UCU School of Dentistry students and staff who participated in the outreach
UCU School of Dentistry students and staff who participated in the outreach

 “For someone who cannot even afford transport to the hospital, how can they pay for medical care?” Ddiba asked rhetorically, indicating that many community members treated the camp as a godsend opportunity.  

Juliet Seruyange, a resident of Kasiso village, said she received a comprehensive dental examination at the outreach. A thorough cleaning and washing of her teeth, she said, made a big difference between how she arrived for the camp and how she left. 

Dr. David Ciesla, the coordinator of HVO and a pediatric dentistry professor at the Oklahoma University in the United States, said many of the people he attended to had cavity issues. 

“What I see here is the need for providers and a combination of lack of health education,” Ciesla said, noting the need for extra training for not only the workforce, but also the patients.

Dr Arabat Kasangaki, a lecturer from the UCU SoD, said where they discovered that some of the teeth were irredeemable, they extracted them or proposed to the patients to go to the UCU School of Dentistry, where he runs a dental clinic for fourth year and fifth year SoD students. Kasangaki said at their clinic, they have dentures for those who don’t have teeth and that they can fabricate sets of teeth for people to improve their life.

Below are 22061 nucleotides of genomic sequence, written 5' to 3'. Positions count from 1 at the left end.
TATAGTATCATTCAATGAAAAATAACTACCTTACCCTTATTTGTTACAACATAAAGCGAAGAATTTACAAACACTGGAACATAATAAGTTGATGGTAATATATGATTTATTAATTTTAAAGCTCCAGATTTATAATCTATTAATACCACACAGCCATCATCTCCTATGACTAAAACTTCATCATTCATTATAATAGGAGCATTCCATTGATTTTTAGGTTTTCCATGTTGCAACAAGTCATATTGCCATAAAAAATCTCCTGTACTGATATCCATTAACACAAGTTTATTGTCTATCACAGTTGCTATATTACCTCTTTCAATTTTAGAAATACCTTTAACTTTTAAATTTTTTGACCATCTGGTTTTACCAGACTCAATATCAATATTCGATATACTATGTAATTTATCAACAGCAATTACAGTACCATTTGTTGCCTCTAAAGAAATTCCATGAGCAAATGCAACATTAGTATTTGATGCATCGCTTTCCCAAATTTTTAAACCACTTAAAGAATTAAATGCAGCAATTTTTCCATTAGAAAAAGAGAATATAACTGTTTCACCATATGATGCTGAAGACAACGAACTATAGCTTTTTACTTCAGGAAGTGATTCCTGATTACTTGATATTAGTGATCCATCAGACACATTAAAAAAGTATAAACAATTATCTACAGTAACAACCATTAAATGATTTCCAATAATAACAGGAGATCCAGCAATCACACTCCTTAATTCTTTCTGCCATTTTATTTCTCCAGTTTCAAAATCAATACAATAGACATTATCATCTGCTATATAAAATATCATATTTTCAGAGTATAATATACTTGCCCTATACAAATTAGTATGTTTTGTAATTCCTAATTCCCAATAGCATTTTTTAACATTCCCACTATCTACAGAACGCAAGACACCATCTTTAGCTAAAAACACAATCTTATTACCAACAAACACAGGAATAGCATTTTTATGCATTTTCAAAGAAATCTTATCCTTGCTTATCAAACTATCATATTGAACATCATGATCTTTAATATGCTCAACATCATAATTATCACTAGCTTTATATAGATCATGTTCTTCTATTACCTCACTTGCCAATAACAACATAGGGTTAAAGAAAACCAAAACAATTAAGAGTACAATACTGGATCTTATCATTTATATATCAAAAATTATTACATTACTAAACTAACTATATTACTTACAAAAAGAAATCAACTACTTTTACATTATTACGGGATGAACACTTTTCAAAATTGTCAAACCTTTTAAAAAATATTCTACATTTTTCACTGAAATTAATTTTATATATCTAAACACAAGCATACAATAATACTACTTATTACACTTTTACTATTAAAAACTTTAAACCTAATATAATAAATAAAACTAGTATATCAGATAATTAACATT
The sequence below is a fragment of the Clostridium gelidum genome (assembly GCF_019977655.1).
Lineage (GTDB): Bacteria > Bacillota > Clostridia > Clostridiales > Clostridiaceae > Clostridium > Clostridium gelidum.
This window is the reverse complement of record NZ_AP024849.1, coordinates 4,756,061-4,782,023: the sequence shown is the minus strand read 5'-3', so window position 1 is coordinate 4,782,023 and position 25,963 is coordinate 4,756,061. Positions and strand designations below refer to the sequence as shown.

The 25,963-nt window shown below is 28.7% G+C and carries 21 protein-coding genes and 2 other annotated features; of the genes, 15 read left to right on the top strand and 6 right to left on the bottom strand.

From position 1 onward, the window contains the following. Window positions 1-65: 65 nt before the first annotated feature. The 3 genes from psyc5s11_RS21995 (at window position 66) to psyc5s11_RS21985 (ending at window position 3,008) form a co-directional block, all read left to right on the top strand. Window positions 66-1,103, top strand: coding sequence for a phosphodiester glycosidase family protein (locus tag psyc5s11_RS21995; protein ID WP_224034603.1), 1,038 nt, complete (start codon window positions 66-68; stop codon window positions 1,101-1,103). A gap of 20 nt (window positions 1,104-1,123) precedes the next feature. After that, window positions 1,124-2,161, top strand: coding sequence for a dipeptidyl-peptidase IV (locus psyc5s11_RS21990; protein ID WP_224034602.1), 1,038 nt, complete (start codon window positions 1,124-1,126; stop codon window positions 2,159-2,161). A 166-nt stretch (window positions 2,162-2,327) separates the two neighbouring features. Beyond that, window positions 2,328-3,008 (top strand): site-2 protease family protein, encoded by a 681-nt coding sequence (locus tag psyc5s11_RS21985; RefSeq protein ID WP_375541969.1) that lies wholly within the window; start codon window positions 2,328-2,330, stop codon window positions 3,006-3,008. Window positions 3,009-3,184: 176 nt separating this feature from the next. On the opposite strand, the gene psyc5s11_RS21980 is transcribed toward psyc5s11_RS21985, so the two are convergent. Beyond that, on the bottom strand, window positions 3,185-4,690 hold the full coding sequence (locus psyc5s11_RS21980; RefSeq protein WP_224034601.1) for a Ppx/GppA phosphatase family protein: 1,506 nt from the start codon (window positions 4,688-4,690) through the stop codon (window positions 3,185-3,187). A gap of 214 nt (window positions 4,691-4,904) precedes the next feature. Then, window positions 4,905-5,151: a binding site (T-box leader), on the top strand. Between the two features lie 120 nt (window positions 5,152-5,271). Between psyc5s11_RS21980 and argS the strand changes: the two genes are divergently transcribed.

Dr. Bill Griffin, the dental director at CMDA, said at such outreach activities, he also takes the advantage to mentor UCU dental students. He noted that he has been conducting online monthly mentorship lectures for the SoD students. 

Esther Masaba, Mark Wesonga and Maria Kabogozza – some of the UCU fifth-year SoD students who were part of the people in the camp – said they completed pediatric fillings, cleanings and examinations, noting that the exercise gave them opportunity to obtain more hands-on experience. 

Griffin is currently collaborating with the faculty at the UCU SoD and specialists like Ciesla to develop a residency program that will include at least a year of learning about issues such as dental implants and sedation.